Why your next pair of shoes should disintegrate


Gillian Boucher is trying to persuade the world to buy sustainable sneakers. With over 20 billion shoes made every year, she has a tough job ahead of her.

I can already see Gillian Boucher’s disappointment. We’re just moments away from a Zoom chat and I’m holding my shoes – a pair of faded, scuffed and dirty white sneakers that are only a year old – to show him my shame. I’m ready to buy a new pair, I tell him. I do it every year, I admit. I wear my shoes every day and my size 11 foot is giving them hell. Once they fall apart, I buy a new pair. Old ones go in the trash.

What happens to them? “They’re definitely going to the landfill,” Boucher says. My cheeks blush. Her brow furrows and she looks over the rim of her glasses to explain this properly. “If you take a closer look at your shoes… they are made of petroleum-based synthetic rubber. They can last in a landfill for thousands of years. Not only do we look at the pollution of what shoes do at the end of their life, we also have to think about the manufacturing process of the materials that make these shoes in the first place… There is pollution from start to finish.

The problems don’t end there. Who makes my shoes? I have no idea. When I look under the tongue, a label says “Made in Vietnam”. Butcher frowns again. “The majority of shoes are made in low-cost countries,” she says. “They work in an economy where labor laws aren’t super enforced.” I quietly lower my shameful sneakers out of Boucher’s sight and swear not to show them to him again.

I knew it was coming. I felt guilty about throwing my shoes away for a while, but I didn’t seem to have any other options. They are too old and worn out to be passed on to someone else to wear. I don’t know of any official shoe recycling program in my area. Throwing them in the landfill seems like all I can do. I guess you probably do this with your own shoes once they wear out too – everyone owns a pair of white sneakers, right?

But for a year, there is an alternative. Boucher is the co-founder of Orba, a sustainable footwear company based on the Kāpiti coast. Launched last September, Orba shoes are plant-based and non-toxic. This time, it’s Boucher’s turn to hold up a shoe. She picked up her sister’s well-worn pair of Orbas to explain how her white sneakers are different. They are made from natural fibers like flax, rice husk, ramie, kenaf and cotton. At the end of their life cycle, his shoes are designed to break down completely. Everything that makes a pair of Orbas is biodegradable.

Orba shoes are designed to biodegrade. (Photo: provided)

When Boucher says it all, she means everything. “There are so many elements and little layers in a shoe that you just don’t see,” says Boucher. “There are toe caps, there are heel stiffeners, there is your insole. We had to source each component with the criteria of being plant-based and biodegradable. »

All of these durable products that make up the shoes don’t come cheap – the price of a pair of Orbas has gone from the launch price of $245 to around $150. However, if you were to rip the upper from the sole and throw it in a compost bin, “it wouldn’t be there in a month,” says Boucher. The soles, made of rice husk ash, beeswax and pine resin, last a little longer. Don’t have access to a composter? Customers will soon be able to bring their old shoes back to Orba for proper composting. “We have a really transparent supply chain,” she says.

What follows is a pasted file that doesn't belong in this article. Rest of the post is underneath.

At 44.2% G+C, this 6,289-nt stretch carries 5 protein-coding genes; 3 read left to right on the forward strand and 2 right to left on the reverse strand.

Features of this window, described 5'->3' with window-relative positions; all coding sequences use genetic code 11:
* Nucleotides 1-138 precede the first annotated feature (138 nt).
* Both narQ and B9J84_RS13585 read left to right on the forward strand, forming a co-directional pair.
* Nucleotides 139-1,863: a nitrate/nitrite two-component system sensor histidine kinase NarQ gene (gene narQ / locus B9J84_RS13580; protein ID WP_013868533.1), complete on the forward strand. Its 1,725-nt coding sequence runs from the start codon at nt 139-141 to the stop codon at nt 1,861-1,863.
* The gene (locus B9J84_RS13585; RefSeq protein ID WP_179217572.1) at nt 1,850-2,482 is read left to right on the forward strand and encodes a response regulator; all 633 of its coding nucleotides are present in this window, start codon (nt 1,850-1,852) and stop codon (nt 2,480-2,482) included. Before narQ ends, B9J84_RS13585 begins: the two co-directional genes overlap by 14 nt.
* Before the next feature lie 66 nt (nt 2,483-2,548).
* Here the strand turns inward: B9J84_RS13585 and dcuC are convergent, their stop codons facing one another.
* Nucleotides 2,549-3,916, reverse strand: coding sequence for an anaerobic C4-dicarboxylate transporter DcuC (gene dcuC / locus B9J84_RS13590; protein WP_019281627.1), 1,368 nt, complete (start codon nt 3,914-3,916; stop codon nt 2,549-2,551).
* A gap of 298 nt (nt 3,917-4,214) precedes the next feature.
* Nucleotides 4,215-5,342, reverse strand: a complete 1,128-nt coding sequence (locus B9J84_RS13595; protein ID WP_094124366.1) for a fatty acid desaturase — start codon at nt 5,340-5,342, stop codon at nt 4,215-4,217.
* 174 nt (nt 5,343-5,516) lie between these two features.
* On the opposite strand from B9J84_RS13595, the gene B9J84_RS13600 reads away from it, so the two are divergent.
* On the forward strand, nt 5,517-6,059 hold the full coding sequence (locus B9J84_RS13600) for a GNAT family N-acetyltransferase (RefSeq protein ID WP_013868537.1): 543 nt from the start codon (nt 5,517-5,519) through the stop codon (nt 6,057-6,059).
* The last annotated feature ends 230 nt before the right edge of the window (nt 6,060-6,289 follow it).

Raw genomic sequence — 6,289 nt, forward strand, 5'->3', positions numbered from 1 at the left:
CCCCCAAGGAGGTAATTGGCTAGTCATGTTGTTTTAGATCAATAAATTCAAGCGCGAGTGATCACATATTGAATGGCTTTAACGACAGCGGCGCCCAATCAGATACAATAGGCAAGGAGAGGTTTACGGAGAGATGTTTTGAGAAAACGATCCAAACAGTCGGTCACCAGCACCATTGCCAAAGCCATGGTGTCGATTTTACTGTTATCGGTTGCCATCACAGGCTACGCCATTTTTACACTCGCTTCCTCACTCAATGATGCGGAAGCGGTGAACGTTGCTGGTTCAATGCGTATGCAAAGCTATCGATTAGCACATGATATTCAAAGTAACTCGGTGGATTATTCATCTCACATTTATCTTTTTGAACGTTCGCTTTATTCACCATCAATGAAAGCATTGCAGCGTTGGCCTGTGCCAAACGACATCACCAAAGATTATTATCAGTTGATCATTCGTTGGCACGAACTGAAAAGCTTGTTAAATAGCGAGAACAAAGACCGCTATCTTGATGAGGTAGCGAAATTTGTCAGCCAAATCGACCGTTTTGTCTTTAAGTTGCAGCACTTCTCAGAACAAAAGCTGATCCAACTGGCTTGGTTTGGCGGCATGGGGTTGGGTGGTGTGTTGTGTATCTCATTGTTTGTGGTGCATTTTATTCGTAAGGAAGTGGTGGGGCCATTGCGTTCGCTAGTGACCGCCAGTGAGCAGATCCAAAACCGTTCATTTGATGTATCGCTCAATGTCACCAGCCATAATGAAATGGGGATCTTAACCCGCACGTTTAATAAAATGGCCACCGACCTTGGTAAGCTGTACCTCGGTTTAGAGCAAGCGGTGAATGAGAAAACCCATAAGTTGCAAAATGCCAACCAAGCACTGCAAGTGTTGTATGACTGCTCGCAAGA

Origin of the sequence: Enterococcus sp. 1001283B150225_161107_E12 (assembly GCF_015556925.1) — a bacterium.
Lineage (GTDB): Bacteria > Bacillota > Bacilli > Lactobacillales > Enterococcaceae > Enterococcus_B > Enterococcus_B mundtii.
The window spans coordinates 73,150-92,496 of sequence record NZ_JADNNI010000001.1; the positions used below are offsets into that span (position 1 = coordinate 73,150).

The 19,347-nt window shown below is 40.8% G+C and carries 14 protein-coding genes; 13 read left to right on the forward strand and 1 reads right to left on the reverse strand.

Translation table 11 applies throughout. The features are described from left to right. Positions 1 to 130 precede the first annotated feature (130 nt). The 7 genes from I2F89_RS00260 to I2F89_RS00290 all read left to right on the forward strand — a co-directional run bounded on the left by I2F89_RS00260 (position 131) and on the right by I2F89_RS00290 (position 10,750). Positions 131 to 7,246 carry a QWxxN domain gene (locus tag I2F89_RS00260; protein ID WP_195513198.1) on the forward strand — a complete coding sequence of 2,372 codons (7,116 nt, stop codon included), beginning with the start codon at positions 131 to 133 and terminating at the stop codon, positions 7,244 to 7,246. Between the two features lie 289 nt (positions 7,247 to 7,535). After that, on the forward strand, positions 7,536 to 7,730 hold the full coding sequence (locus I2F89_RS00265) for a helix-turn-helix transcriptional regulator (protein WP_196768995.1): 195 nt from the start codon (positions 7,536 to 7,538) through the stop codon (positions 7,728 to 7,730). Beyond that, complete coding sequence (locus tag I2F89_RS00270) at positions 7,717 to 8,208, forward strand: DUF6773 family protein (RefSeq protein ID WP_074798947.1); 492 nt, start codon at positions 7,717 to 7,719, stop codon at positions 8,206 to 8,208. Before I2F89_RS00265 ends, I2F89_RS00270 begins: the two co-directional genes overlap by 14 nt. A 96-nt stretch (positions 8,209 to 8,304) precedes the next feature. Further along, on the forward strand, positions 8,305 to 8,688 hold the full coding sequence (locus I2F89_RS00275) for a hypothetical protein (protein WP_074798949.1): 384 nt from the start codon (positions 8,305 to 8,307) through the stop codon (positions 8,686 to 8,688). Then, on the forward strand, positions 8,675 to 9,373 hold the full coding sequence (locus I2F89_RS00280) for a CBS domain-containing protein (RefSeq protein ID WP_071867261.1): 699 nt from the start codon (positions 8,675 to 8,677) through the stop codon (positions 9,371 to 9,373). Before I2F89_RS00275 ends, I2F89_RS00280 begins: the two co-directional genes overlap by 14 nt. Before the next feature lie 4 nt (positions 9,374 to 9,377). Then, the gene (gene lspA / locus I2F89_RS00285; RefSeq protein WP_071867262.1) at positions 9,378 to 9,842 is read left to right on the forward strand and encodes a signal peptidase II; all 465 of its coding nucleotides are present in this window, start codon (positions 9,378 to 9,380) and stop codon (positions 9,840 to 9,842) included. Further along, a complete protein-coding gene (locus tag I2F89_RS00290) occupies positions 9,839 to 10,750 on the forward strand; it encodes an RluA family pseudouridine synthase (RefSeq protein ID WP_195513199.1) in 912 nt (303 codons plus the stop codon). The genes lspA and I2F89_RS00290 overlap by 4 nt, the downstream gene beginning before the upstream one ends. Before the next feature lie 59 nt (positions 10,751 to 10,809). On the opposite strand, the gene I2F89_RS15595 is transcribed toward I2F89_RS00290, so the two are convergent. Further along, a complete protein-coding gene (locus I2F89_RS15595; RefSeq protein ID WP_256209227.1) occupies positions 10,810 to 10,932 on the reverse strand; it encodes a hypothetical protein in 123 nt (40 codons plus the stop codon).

Boucher, who is Canadian, joined Orba after graduating in sustainability in 2019, when the shoes were just a concept dreamed up by co-founder Greg Howard. Boucher was a musician and tours had shown her disturbing visions around the world. While performing in Manila, a visit to a slum set her on her current trajectory. “I saw horrible poverty and waste and it blew my mind,” she says.

She and Howard launched their first shoe, called Ghost, last September. Everything is going well, with the soft launch designed to test its compatibility for a global release. Boucher says the biggest hurdle has been educating idiots like me about where their sneakers come from and how they’re made. It takes time because there were no sustainable and compostable options before. “It’s about changing the way we think and looking very closely at what we buy and what they’re made of,” she says.

Education is huge. Boucher also has to explain to customers that no, Orba’s shoes won’t fall apart if you’re on the go and it starts to rain. “If you have a linen shirt, it doesn’t fall apart when you walk on the beach,” she says. “They need the right environment to collapse.” She also answers questions about comfort. Yes, even my 11ft tall will appreciate them. “It’s durable, it’s natural, it’s super comfortable.”

Gillian Boucher
Gillian Boucher spent three months in Copenhagen preparing for the European launch of Orba. (Photo: provided)

Twelve months into Orba’s life cycle, things seem to be going well. Orba has won awards for its sustainability efforts and its credentials have been confirmed with B Corp certification. When The Spinoff speaks to Boucher, she is in Copenhagen for three months to lay the groundwork for Orba’s launch in the European market. She receives inquiries from people living abroad asking how they can get their feet in a pair. For now, she has to say no. But plans for expansion are coming, with more colorways, made with organic dyes, on the way.

It is estimated that more than 20 billion shoes are made each year, and the vast majority of them will end up in landfill. Thus, the more it grows, the greater the environmental impact of Orba. Boucher just converted one more person never to do it again. How does she feel about what awaits her? “It’s not without its challenges,” she admits before returning to the brand. “We are determined to take this path. We are changing this paradigm. We are doing something new.


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